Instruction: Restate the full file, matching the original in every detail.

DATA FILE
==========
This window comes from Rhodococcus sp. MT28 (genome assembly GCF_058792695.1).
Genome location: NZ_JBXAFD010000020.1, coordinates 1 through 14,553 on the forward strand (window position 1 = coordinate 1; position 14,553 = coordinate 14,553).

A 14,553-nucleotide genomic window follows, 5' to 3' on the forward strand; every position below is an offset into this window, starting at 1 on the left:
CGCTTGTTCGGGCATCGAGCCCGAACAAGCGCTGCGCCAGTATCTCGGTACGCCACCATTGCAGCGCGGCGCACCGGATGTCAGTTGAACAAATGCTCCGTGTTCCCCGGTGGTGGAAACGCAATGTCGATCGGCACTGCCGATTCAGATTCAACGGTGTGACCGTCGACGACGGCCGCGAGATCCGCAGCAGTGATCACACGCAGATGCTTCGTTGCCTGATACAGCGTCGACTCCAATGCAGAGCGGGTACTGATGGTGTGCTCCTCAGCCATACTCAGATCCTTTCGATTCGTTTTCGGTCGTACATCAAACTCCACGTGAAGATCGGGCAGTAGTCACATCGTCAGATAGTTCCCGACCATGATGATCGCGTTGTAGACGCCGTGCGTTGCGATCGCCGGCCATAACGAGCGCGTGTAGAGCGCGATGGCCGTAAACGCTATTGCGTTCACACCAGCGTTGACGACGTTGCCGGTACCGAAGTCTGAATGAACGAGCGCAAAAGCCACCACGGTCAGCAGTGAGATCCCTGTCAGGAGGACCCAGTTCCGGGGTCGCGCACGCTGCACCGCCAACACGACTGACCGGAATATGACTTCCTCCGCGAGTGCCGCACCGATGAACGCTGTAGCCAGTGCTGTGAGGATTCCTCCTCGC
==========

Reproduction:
This window comes from Rhodococcus sp. MT28 (genome assembly GCF_058792695.1).
Genome location: NZ_JBXAFD010000020.1, coordinates 1 through 14,553 on the forward strand (window position 1 = coordinate 1; position 14,553 = coordinate 14,553).

A 14,553-nucleotide genomic window follows, 5' to 3' on the forward strand; every position below is an offset into this window, starting at 1 on the left:
CGCTTGTTCGGGCATCGAGCCCGAACAAGCGCTGCGCCAGTATCTCGGTACGCCACCATTGCAGCGCGGCGCACCGGATGTCAGTTGAACAAATGCTCCGTGTTCCCCGGTGGTGGAAACGCAATGTCGATCGGCACTGCCGATTCAGATTCAACGGTGTGACCGTCGACGACGGCCGCGAGATCCGCAGCAGTGATCACACGCAGATGCTTCGTTGCCTGATACAGCGTCGACTCCAATGCAGAGCGGGTACTGATGGTGTGCTCCTCAGCCATACTCAGATCCTTTCGATTCGTTTTCGGTCGTACATCAAACTCCACGTGAAGATCGGGCAGTAGTCACATCGTCAGATAGTTCCCGACCATGATGATCGCGTTGTAGACGCCGTGCGTTGCGATCGCCGGCCATAACGAGCGCGTGTAGAGCGCGATGGCCGTAAACGCTATTGCGTTCACACCAGCGTTGACGACGTTGCCGGTACCGAAGTCTGAATGAACGAGCGCAAAAGCCACCACGGTCAGCAGTGAGATCCCTGTCAGGAGGACCCAGTTCCGGGGTCGCGCACGCTGCACCGCCAACACGACTGACCGGAATATGACTTCCTCCGCGAGTGCCGCACCGATGAACGCTGTAGCCAGTGCTGTGAGGATTCCTCCTCGC